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We play a vital role to enable medical students and graduates to engage with challenging bioethical issues faced in the medical profession.

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Printed materials in the form of teaching aids are available to help communicate complex matter in simple forms

Bioethcs Bulletin

seeks to address key bioethical issues in clinical practice


TCB in partnership with CMC Vellore is launching a Post Graduate Diploma in Christian Bioethics.

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Generous contributions are welcome to promote ethical clinical practice among medical students and doctors, to create awareness among adolescents to promote life and to develop bioethics teaching materials.

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The Medically Vulnerable: Their Health Risks, Health Status And Use of Physician Care

R W Broyles, W J McAuley, D Baird Holmes Abstract: Employing the Andersen/Neuman model of health behavior, this research compares the medically vulnerable (elderly, poor, and uninsured) with their less vulnerable counterparts with regard to (1) health and disability status, (2) likelihood of physician use, and (3)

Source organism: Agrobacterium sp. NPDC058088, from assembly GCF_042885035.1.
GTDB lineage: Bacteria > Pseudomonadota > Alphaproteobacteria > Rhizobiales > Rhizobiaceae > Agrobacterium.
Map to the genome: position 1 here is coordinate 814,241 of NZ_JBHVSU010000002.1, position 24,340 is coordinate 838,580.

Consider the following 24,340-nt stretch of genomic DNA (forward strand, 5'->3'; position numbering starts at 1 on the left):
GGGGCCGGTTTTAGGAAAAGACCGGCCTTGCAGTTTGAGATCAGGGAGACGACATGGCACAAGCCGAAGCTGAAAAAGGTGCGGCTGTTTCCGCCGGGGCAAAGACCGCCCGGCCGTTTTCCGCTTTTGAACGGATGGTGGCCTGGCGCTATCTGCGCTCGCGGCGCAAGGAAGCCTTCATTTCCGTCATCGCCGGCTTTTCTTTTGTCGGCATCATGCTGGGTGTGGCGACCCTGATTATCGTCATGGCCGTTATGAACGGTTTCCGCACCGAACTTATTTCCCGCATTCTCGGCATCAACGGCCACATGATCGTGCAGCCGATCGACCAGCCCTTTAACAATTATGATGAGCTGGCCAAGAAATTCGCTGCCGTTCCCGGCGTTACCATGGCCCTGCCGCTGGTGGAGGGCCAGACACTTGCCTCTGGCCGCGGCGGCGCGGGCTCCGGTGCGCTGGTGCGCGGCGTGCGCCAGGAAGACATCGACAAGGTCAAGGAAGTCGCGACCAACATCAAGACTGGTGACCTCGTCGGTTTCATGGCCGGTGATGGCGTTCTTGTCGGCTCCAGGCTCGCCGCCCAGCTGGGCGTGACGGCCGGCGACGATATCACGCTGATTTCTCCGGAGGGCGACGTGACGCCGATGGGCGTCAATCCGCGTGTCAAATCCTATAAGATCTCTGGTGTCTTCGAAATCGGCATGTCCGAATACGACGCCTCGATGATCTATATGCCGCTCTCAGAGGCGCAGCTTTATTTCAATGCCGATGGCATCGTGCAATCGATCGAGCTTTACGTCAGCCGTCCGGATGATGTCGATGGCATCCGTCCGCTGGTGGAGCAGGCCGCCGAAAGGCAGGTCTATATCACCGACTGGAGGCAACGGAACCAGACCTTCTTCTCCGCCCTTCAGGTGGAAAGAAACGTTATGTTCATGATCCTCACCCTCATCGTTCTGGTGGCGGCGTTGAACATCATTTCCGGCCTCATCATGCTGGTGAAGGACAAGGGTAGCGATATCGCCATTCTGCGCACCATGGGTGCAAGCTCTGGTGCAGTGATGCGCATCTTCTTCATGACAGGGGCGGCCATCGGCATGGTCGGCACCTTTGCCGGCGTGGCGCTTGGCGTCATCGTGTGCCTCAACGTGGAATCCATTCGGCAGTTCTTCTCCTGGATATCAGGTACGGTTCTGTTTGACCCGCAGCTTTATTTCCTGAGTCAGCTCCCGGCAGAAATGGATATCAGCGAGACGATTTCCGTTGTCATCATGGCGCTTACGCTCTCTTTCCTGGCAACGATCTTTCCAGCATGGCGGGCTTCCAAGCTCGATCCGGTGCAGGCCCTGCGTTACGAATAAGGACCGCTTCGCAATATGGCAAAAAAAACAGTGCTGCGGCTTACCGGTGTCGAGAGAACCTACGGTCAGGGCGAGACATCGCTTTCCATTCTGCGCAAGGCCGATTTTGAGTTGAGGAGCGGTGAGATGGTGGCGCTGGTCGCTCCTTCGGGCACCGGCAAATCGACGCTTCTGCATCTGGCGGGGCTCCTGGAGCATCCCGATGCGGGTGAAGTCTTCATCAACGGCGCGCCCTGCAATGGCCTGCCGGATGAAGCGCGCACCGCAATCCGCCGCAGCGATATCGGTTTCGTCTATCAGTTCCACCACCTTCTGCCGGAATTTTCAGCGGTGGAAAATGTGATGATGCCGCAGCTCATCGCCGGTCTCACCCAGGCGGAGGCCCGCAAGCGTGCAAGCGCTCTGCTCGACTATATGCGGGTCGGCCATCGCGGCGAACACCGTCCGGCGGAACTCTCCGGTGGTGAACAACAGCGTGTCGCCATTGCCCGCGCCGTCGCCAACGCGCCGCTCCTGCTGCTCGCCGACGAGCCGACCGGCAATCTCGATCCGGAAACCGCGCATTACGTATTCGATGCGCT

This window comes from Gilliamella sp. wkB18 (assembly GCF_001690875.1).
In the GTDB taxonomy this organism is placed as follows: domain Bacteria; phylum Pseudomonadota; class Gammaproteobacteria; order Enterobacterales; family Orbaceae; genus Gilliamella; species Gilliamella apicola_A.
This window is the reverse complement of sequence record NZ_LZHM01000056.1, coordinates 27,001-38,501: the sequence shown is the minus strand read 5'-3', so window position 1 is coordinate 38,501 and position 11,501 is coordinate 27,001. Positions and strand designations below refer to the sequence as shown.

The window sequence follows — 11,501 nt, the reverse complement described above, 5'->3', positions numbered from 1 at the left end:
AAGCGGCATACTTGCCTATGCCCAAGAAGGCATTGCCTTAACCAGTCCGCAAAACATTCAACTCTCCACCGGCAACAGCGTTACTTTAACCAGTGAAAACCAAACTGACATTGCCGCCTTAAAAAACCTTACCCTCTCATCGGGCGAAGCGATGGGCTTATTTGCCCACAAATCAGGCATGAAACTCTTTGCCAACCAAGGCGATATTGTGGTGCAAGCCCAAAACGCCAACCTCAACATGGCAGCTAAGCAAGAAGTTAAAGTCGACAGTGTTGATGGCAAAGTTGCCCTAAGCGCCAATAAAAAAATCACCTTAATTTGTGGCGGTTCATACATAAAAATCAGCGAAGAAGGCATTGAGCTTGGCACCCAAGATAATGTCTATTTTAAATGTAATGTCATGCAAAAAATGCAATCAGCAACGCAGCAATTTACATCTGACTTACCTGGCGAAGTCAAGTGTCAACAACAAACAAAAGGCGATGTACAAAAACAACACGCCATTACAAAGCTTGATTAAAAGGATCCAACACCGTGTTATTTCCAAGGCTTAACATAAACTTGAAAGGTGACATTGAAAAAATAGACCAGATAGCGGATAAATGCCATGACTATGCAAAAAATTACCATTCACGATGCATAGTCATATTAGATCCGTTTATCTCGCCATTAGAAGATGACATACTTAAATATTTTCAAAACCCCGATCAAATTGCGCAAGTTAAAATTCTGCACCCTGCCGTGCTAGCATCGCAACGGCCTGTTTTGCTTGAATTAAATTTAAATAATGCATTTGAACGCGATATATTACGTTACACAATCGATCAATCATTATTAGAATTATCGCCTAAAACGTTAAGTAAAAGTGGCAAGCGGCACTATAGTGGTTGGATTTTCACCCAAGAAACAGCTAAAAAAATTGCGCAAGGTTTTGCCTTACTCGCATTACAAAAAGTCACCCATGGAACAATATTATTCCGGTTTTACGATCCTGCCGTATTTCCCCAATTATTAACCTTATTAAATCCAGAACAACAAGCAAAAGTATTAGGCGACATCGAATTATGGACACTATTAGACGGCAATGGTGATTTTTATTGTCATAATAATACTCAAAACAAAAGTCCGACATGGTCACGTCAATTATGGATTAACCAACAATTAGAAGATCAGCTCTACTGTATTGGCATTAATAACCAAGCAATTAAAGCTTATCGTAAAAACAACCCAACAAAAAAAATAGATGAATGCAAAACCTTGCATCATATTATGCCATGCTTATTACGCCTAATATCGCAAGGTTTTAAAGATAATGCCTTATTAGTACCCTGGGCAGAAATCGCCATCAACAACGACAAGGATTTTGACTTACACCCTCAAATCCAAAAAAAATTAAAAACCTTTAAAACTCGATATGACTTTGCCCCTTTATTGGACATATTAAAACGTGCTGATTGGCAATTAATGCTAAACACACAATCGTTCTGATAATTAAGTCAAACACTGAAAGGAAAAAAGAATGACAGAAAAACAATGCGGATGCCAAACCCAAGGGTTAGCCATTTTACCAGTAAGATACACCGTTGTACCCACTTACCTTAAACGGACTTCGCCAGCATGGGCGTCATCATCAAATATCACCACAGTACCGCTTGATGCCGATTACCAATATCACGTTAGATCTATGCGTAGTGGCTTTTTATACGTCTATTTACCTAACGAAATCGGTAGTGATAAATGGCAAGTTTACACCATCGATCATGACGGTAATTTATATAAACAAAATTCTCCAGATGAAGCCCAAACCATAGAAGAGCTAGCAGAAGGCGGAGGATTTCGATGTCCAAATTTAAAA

The ethics of human cadaver organ transplantation: a biologist’s viewpoint

H E Emson University Hospital, Saskatoon, Canada The rights of the various individuals involved in decision-making in cadaver organ donation are considered, and there is a discussion of the relation of human cadavers to the planetary biomass. I conclude that the rights of the potential recipients should

Moral Accountability and Integrity in Nursing Practice

Cynthia Ann LaSala, MS, RN Abstract – The therapeutic nature of the nurse-patient relationship is grounded in an ethic of caring. Florence Nightingale envisioned nursing as an art and a science…a blending of humanistic, caring presence with evidence-based knowledge and exquisite skill. In this article, the author

COVID – 19 human challenge studies: ethical issues

Euzebiusz Jamrozik, Prof Michael Selgelid COVID – 19 poses an extraordinary threat to global public health and an effective vaccine could provide a key means of overcoming this crisis. Human Challenge studies involve the intentional infection of research participants and can accelerate or improve vaccine development by

‘As long it helps somebody’: why vulnerable people participate in research

Susan Alexander; Edith Cowan University In the past, ethics committees and researchers have avoided research among vulnerable groups because of prevailing perceptions that such research is unethical and difficult. Taking an opposite stand, this article will argue that it is in fact unethical not to research vulnerable

Ethical Issues in End-of-Life Geriatric Care: The Approach of Three Monotheistic Religions—Judaism, Catholicism, and Islam

A. Mark Clarfield, MD, FRCPC, Michael Gordon, MD, MSc, FRCPC, Hazel Markwell, Ph.D. DTh, and Shabbir M. H. Alibhai, MD, MSc, FRCPC Ethical dilemmas pervade modern geriatric medicine. What is considered right or wrong will differ dependingon, among other things, the patient’s religion. The three Abrahamic monotheistic

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